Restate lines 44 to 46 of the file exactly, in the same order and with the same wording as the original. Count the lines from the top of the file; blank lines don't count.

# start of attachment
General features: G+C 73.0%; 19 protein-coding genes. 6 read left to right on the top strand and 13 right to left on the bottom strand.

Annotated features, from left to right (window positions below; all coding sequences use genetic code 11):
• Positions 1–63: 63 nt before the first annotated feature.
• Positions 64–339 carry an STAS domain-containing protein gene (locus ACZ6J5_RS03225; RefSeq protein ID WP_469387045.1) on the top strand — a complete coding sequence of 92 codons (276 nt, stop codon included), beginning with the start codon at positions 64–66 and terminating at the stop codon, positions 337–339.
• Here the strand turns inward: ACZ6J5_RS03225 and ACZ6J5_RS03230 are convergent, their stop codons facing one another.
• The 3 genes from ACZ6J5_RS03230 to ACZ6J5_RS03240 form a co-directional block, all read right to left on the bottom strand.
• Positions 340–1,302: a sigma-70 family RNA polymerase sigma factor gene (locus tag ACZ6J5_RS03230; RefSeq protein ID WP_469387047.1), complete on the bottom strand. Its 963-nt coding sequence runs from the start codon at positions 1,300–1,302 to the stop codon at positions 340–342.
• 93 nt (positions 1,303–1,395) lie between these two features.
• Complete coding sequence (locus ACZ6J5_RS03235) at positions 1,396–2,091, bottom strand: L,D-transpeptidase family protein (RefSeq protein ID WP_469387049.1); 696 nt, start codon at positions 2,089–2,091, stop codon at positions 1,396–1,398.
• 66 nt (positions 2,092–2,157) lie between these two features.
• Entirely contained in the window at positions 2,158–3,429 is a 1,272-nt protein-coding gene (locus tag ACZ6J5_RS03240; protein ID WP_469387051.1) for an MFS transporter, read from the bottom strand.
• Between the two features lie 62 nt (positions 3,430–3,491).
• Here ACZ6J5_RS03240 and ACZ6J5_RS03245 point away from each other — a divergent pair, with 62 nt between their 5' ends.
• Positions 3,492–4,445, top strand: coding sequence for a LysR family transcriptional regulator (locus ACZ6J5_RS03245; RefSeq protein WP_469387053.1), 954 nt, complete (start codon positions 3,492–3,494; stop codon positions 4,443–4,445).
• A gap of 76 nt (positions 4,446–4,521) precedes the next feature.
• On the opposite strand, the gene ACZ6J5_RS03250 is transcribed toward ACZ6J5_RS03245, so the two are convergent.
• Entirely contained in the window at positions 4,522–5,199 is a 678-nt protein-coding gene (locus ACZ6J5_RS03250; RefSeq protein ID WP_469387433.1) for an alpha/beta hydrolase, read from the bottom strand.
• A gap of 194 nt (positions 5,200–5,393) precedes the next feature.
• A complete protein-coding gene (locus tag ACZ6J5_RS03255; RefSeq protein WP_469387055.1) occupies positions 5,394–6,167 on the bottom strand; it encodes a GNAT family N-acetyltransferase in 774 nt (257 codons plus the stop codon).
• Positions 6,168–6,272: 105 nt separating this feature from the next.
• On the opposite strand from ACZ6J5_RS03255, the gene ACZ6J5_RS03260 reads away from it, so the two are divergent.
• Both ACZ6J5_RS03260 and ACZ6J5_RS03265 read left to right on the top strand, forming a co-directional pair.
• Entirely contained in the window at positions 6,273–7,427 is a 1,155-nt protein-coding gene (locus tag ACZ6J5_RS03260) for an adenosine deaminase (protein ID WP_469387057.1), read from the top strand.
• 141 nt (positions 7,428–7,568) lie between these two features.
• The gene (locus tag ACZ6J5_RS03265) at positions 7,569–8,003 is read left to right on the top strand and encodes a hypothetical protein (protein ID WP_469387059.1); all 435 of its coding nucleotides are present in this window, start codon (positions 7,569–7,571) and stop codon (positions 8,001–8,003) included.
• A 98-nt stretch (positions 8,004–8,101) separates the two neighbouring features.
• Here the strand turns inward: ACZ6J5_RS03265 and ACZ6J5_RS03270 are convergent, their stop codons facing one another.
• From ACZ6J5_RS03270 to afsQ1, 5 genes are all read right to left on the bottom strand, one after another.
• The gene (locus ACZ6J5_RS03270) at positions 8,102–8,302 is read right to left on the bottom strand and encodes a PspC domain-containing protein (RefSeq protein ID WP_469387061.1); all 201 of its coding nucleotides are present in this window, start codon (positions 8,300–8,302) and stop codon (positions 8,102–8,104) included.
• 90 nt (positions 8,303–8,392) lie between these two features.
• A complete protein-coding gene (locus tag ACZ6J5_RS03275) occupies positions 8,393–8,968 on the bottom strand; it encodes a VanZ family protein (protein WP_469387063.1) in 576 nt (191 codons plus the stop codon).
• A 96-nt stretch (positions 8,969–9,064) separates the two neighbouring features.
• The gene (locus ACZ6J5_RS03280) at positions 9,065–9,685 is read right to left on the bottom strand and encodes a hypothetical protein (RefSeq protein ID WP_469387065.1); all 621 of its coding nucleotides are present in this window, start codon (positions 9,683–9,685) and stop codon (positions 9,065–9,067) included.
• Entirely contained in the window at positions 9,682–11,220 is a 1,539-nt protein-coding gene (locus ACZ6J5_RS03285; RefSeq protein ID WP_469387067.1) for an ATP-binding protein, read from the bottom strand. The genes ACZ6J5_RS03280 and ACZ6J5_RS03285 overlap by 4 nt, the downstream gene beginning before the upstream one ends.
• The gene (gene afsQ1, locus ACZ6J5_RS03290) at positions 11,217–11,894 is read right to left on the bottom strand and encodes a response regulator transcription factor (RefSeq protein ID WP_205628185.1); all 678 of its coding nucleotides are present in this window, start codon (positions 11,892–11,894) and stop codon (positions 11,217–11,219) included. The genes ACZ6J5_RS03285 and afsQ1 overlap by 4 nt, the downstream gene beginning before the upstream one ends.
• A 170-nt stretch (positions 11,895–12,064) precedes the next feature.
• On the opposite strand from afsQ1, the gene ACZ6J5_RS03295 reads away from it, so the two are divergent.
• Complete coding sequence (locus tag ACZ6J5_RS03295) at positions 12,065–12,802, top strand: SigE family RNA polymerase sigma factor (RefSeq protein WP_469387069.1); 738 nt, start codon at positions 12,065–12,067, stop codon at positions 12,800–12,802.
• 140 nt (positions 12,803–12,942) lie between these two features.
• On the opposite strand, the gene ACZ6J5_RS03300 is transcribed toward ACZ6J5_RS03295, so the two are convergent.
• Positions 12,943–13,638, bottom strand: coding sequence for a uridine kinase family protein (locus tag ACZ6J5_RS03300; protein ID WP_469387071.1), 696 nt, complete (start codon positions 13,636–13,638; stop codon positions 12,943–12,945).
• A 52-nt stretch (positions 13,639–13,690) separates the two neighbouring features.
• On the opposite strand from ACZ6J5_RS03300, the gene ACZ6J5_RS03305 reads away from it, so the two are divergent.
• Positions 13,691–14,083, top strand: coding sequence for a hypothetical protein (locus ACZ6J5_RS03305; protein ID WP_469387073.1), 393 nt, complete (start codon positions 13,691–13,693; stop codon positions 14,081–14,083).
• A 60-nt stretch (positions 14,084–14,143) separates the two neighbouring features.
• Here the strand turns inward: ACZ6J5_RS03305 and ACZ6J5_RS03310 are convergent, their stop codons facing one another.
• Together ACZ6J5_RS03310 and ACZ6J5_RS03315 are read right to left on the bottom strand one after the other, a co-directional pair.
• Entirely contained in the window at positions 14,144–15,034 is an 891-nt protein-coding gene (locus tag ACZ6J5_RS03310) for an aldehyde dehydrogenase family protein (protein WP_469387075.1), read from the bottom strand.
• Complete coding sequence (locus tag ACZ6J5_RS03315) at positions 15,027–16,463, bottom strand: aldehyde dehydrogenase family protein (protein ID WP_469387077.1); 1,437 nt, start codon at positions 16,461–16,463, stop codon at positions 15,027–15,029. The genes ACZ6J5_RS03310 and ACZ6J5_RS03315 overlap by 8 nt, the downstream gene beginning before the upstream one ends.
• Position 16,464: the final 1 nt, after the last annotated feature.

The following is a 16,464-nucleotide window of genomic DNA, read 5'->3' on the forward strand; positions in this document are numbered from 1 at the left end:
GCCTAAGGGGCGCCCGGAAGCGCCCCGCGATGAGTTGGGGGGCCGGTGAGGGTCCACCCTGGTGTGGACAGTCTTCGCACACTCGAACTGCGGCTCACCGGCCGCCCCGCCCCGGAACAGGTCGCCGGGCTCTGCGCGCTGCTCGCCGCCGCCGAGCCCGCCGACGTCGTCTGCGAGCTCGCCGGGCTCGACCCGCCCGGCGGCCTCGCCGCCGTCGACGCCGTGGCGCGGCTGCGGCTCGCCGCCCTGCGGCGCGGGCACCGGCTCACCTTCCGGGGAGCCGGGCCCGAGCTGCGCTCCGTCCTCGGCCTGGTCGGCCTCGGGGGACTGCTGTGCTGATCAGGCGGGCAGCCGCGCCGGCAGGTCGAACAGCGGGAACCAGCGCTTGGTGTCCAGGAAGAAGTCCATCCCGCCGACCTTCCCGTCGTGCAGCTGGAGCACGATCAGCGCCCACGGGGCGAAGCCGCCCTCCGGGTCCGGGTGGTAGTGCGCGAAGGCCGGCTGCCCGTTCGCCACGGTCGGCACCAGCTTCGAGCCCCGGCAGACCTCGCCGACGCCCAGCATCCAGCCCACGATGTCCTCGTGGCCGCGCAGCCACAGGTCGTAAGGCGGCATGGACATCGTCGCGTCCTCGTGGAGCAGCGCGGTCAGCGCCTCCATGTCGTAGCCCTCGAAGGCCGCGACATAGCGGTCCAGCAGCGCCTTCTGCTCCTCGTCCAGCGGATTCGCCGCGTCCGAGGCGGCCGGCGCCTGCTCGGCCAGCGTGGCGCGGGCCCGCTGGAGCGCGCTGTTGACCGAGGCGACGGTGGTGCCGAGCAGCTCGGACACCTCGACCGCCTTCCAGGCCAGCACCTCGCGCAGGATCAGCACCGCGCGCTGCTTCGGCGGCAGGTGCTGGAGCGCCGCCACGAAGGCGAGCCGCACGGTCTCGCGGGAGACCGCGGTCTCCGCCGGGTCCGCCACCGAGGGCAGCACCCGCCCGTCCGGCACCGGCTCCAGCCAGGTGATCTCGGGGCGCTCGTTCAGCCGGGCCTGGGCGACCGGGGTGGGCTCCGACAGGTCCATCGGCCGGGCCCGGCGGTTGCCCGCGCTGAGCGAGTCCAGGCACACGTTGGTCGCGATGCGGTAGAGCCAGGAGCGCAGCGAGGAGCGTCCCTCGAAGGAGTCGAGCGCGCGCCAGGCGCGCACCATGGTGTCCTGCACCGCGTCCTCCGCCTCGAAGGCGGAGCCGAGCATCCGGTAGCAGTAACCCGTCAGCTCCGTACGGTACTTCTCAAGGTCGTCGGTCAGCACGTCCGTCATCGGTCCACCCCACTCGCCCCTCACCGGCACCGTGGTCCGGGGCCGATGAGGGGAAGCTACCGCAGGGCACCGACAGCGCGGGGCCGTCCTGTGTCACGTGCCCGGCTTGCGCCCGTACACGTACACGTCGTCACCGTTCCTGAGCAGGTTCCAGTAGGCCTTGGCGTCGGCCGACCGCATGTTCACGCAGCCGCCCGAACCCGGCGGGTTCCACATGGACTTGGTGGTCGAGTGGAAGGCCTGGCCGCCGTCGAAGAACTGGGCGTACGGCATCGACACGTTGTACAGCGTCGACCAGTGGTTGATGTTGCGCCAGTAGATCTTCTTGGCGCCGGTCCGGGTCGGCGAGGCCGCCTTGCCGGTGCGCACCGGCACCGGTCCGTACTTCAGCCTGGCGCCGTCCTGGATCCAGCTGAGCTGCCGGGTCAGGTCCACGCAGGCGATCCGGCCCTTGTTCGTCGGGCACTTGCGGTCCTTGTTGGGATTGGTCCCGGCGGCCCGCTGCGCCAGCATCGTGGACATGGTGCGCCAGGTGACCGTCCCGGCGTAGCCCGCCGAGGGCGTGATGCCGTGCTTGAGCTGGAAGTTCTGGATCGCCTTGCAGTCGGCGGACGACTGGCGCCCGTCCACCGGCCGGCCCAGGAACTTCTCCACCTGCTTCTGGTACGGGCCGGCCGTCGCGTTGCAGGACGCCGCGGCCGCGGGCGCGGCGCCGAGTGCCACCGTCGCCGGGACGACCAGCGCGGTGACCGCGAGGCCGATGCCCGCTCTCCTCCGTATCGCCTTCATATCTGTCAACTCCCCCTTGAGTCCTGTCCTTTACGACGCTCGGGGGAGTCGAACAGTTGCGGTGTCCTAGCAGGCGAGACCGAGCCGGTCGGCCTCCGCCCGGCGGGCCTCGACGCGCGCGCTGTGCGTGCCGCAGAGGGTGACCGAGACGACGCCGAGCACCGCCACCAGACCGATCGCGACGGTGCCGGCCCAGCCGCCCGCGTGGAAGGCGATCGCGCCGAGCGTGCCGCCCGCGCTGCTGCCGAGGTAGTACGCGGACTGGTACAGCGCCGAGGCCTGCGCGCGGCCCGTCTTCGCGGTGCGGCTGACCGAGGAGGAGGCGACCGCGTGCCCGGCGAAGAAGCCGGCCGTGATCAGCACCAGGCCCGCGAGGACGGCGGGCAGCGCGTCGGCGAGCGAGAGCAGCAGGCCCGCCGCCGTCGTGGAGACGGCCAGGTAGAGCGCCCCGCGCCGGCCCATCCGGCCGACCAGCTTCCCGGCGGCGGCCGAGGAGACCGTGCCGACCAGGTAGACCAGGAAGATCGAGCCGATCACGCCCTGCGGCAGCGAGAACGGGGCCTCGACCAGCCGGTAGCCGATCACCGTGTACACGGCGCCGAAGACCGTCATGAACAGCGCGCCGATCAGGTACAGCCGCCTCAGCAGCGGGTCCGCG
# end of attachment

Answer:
• Positions 13,691–14,083, top strand: coding sequence for a hypothetical protein (locus ACZ6J5_RS03305; protein ID WP_469387073.1), 393 nt, complete (start codon positions 13,691–13,693; stop codon positions 14,081–14,083).
• A 60-nt stretch (positions 14,084–14,143) separates the two neighbouring features.
• Here the strand turns inward: ACZ6J5_RS03305 and ACZ6J5_RS03310 are convergent, their stop codons facing one another.